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Today in Labor History

May 17, 2004
Twelve Starbucks baristas in a midtown Manhattan store, declaring they couldn’t live on $7.75 an hour, signed cards demanding representation by the Industrial Workers of the World, or Wobblies.
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Corporations Should Invest in Workers - Not Just Shareholders
Posted On: Dec 03, 2018
Dec. 3, 2018 | LABOR | Recent coverage of the collapse of Sears – the mid-20th century retail giant that filed for Chapter 11 bankruptcy in October – pointed to the major shifts in corporate treatment of their employees in the United States. Sears harkens to a time when it was understood that large corporations should share profits and benefits with workers, not just shareholders. This flashback comes at a moment where companies like Amazon are growing at an extreme pace, while its employees must choose between a living wage or access to small stock options. In Sears’s time, corporate management inside large firms treated workers as valuable contributors to corporate productivity, and unions had the bargaining power to negotiate stable living wages and robust retirement packages. But during the Reagan administration… Equal Times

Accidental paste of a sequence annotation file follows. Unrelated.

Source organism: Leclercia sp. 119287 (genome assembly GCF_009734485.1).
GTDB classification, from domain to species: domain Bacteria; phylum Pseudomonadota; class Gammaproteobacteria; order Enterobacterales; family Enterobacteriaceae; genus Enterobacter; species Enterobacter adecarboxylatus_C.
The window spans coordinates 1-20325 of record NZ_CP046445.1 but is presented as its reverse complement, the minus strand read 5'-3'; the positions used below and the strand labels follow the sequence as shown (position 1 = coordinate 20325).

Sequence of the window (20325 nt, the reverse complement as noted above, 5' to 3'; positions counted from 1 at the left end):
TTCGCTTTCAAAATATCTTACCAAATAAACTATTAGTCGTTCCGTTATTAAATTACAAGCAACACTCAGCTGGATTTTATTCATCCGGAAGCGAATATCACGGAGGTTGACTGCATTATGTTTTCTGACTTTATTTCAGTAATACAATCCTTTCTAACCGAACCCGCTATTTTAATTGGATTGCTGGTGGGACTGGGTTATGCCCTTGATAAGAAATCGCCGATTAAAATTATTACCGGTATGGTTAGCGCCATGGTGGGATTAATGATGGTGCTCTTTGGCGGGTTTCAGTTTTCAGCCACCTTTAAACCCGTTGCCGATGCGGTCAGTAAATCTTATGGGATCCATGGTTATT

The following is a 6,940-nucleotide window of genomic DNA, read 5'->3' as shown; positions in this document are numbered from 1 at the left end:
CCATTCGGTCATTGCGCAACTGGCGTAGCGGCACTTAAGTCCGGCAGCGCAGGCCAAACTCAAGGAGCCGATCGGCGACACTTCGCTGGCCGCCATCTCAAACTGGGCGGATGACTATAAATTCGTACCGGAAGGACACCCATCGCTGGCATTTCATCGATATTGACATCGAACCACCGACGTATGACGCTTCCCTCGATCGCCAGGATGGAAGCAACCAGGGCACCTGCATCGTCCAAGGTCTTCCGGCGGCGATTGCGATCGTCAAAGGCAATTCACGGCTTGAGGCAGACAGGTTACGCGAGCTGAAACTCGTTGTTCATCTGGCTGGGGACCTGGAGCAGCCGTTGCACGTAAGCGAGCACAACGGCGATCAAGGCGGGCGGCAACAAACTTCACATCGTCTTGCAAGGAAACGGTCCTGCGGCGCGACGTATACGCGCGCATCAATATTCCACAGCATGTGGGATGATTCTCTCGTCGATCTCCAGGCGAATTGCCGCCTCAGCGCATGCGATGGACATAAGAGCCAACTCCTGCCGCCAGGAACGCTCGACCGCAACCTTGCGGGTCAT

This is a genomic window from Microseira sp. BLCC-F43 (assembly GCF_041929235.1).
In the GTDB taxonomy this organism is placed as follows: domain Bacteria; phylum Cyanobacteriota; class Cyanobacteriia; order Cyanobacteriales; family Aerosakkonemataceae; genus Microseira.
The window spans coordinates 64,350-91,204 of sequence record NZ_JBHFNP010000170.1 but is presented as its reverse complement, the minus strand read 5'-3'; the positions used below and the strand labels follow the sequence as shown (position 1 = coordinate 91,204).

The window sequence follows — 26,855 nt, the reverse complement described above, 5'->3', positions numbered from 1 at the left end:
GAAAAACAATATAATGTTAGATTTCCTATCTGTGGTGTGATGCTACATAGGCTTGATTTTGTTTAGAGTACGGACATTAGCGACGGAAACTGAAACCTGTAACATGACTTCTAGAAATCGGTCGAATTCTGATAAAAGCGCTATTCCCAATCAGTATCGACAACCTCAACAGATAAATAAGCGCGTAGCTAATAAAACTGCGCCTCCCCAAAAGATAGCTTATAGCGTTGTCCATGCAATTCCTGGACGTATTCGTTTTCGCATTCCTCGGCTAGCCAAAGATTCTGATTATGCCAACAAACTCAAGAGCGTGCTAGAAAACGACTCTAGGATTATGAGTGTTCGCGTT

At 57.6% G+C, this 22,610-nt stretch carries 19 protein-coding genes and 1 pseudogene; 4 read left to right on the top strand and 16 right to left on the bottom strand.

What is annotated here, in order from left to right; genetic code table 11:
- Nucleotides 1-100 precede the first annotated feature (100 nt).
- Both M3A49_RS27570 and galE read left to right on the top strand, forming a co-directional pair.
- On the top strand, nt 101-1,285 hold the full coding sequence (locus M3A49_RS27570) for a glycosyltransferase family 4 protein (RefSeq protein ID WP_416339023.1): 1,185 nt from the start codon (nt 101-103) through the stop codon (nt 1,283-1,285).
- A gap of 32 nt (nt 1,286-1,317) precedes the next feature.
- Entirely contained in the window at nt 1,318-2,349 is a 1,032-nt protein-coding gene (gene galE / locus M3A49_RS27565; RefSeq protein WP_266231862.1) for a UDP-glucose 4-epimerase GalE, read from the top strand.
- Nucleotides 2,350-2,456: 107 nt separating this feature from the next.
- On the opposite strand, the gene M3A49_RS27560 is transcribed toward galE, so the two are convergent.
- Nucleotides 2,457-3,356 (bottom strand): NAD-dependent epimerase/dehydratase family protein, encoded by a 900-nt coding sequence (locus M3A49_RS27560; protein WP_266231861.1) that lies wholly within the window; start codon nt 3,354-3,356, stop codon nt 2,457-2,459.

Teamsters Local 992
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